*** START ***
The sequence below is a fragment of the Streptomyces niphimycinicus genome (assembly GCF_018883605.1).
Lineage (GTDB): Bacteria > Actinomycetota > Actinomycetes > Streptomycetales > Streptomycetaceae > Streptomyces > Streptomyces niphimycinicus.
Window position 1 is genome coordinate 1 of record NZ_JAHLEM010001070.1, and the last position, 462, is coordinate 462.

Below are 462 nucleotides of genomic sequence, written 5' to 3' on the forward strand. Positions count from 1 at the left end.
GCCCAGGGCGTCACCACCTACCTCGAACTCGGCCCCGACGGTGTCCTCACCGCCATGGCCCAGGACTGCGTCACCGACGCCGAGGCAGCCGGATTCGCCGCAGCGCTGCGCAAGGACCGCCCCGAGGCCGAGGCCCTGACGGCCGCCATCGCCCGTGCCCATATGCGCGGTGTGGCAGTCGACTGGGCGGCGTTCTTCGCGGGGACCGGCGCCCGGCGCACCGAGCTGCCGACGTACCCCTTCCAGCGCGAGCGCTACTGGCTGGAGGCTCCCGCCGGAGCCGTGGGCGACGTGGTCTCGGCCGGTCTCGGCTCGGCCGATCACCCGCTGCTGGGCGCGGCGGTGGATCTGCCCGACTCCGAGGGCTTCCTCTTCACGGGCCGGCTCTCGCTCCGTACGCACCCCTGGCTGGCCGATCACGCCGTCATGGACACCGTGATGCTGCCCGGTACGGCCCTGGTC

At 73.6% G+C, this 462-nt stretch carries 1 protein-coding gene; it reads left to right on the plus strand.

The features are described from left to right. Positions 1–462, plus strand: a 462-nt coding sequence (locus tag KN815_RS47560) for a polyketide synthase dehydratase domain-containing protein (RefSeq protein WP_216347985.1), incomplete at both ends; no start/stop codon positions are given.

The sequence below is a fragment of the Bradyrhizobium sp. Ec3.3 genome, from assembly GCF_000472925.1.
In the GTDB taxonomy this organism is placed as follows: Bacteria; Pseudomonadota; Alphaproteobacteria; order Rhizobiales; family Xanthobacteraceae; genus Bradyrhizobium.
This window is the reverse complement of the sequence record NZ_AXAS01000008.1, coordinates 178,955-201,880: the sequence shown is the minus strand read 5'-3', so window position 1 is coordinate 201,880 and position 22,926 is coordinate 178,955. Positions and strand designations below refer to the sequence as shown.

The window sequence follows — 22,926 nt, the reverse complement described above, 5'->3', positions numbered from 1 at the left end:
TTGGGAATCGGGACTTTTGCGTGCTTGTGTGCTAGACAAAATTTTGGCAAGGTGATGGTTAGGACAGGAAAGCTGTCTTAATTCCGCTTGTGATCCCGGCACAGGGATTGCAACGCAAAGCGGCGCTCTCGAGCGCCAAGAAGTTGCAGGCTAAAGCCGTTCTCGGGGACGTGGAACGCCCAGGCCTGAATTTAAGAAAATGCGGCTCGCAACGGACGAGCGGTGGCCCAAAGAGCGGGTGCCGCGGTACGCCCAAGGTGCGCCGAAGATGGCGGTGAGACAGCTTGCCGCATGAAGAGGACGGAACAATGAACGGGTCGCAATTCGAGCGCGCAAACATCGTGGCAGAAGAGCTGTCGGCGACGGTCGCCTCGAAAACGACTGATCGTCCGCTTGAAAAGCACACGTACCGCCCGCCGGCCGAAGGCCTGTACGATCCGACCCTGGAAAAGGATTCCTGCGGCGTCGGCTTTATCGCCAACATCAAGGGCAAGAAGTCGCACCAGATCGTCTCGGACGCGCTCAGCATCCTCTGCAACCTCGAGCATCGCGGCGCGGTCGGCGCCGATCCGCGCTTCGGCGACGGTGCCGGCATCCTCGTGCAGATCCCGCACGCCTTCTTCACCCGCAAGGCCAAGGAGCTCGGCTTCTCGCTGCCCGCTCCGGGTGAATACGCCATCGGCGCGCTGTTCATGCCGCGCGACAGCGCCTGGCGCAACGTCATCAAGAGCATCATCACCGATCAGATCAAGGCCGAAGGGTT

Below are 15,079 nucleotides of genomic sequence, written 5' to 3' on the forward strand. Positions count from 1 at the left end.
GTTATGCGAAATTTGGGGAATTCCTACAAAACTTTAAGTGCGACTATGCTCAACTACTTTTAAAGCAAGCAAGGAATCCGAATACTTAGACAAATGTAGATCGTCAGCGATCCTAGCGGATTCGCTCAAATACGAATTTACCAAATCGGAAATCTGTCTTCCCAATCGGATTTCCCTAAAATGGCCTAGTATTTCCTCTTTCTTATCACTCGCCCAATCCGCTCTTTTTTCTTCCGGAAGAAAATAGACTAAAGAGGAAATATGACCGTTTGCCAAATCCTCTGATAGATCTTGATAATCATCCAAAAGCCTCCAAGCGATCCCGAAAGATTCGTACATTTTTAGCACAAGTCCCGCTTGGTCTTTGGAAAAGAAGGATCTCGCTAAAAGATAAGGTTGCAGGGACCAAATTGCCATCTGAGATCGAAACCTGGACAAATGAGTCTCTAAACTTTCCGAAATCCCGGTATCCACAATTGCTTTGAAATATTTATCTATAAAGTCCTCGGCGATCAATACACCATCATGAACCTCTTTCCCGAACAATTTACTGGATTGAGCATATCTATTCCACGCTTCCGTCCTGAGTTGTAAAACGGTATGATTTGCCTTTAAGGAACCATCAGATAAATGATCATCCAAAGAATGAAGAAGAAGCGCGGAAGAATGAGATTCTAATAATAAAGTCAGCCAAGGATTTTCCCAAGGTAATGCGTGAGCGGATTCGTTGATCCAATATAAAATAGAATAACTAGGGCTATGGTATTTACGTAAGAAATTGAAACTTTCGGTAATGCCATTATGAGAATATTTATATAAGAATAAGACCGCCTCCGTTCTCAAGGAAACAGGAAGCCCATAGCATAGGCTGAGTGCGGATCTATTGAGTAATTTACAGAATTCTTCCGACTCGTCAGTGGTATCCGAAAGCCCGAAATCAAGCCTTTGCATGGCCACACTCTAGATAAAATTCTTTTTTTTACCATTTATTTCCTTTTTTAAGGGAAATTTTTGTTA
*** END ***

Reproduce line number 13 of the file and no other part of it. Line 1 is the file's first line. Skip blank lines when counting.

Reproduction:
Below are 15,079 nucleotides of genomic sequence, written 5' to 3' on the forward strand. Positions count from 1 at the left end.